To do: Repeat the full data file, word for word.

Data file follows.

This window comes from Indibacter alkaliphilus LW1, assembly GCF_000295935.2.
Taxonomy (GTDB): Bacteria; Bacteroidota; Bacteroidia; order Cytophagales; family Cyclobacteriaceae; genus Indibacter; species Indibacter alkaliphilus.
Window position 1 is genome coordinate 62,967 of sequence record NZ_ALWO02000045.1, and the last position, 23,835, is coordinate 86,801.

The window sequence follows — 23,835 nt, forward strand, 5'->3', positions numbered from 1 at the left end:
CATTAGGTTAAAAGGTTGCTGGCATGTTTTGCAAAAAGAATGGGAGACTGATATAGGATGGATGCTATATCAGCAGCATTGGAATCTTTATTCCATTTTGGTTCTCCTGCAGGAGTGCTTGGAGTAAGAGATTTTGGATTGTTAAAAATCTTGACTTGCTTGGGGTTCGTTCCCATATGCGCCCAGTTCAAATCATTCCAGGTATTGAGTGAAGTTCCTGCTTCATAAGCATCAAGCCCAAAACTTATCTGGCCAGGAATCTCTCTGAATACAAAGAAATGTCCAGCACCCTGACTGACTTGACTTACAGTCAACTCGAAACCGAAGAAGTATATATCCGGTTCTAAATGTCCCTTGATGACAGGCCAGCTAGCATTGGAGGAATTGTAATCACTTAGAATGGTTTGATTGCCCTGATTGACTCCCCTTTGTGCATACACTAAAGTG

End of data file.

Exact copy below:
This window comes from Indibacter alkaliphilus LW1, assembly GCF_000295935.2.
Taxonomy (GTDB): Bacteria; Bacteroidota; Bacteroidia; order Cytophagales; family Cyclobacteriaceae; genus Indibacter; species Indibacter alkaliphilus.
Window position 1 is genome coordinate 62,967 of sequence record NZ_ALWO02000045.1, and the last position, 23,835, is coordinate 86,801.

The window sequence follows — 23,835 nt, forward strand, 5'->3', positions numbered from 1 at the left end:
CATTAGGTTAAAAGGTTGCTGGCATGTTTTGCAAAAAGAATGGGAGACTGATATAGGATGGATGCTATATCAGCAGCATTGGAATCTTTATTCCATTTTGGTTCTCCTGCAGGAGTGCTTGGAGTAAGAGATTTTGGATTGTTAAAAATCTTGACTTGCTTGGGGTTCGTTCCCATATGCGCCCAGTTCAAATCATTCCAGGTATTGAGTGAAGTTCCTGCTTCATAAGCATCAAGCCCAAAACTTATCTGGCCAGGAATCTCTCTGAATACAAAGAAATGTCCAGCACCCTGACTGACTTGACTTACAGTCAACTCGAAACCGAAGAAGTATATATCCGGTTCTAAATGTCCCTTGATGACAGGCCAGCTAGCATTGGAGGAATTGTAATCACTTAGAATGGTTTGATTGCCCTGATTGACTCCCCTTTGTGCATACACTAAAGTG